58-year-old female with left flank pain

Submitted by Colin Burke, MD, Kambrie Kato, MD, and Bernard Chow, MD while at Santa Barbara Cottage Hospital, Santa Barbara, CA.

A 58-year-old female with a medical history significant for asthma, diabetes and hypertension presented to the emergency department with left flank pain of 1 day’s duration. She also reported a 100.8ºF fever but denied nausea or vomiting. On physical exam, she was afebrile with an occasional cough, 4/10 pain, and mild abdominal tenderness to palpation in the left upper quadrant. There was no CVA tenderness or peritoneal signs. She denied any trauma. Her white blood cell count was slightly elevated (12,500) with an increased neutrophil count (10,000/ul). Due to the patient’s continued pain, a contrast-enhanced CT of the abdomen and pelvis was obtained.

 

 

 

Contiguous axial CT images of the abdomen and pelvis were obtained using non-ionic contrast material, and coronal and sagittal reformats were also provided. These images revealed a hypoattenuating, round, soft-tissue mass inferior and anterior to the spleen with mild inflammatory changes of the surrounding mesenteric fat (Figure 1). On coronal and sagittal reformats, there was also a curvilinear structure extending superiorly from the mass which could be traced back to the splenic artery, likely representing a splenic arterial branch (Figures 2A, 2B).  This mass had been seen on a chest PE with contrast study 12 years prior and had similar contrast enhancement patterns and Hounsfield unit values as the spleen, compatible with a splenule (Figures 3A, 3B).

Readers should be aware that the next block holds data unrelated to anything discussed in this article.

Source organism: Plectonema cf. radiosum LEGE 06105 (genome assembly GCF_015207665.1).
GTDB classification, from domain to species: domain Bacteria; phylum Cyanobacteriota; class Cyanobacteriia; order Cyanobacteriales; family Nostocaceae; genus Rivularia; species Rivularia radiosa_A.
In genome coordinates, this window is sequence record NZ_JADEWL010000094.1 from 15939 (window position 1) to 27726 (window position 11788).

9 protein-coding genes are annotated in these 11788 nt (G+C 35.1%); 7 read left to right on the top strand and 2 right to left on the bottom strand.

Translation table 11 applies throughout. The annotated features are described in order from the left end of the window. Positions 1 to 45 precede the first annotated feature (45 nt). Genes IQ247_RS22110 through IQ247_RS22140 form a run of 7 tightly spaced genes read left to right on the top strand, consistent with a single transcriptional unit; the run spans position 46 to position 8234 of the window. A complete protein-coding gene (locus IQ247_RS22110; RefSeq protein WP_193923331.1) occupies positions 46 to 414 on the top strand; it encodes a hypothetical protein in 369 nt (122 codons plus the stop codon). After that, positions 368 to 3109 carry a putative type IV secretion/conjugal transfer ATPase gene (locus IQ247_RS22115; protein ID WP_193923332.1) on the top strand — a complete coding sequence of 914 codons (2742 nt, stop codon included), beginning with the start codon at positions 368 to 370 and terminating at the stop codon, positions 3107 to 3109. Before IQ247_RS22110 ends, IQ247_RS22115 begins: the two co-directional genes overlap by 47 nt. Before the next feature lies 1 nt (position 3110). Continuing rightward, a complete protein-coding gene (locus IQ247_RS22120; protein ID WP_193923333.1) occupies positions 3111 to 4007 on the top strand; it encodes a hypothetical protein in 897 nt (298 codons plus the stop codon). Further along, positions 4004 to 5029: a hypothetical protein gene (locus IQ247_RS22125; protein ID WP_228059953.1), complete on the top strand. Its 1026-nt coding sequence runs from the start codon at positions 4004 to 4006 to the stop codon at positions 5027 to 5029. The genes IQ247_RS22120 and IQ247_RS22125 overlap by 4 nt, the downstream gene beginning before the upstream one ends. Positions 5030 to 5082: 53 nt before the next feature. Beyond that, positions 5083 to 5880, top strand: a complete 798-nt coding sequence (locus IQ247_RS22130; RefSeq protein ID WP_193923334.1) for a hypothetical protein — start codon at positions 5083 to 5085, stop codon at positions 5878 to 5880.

Splenules are often mistaken for what neoplasm?

Lymphoma
Islet cell pancreatic cancers
Metastatic disease
Melanoma


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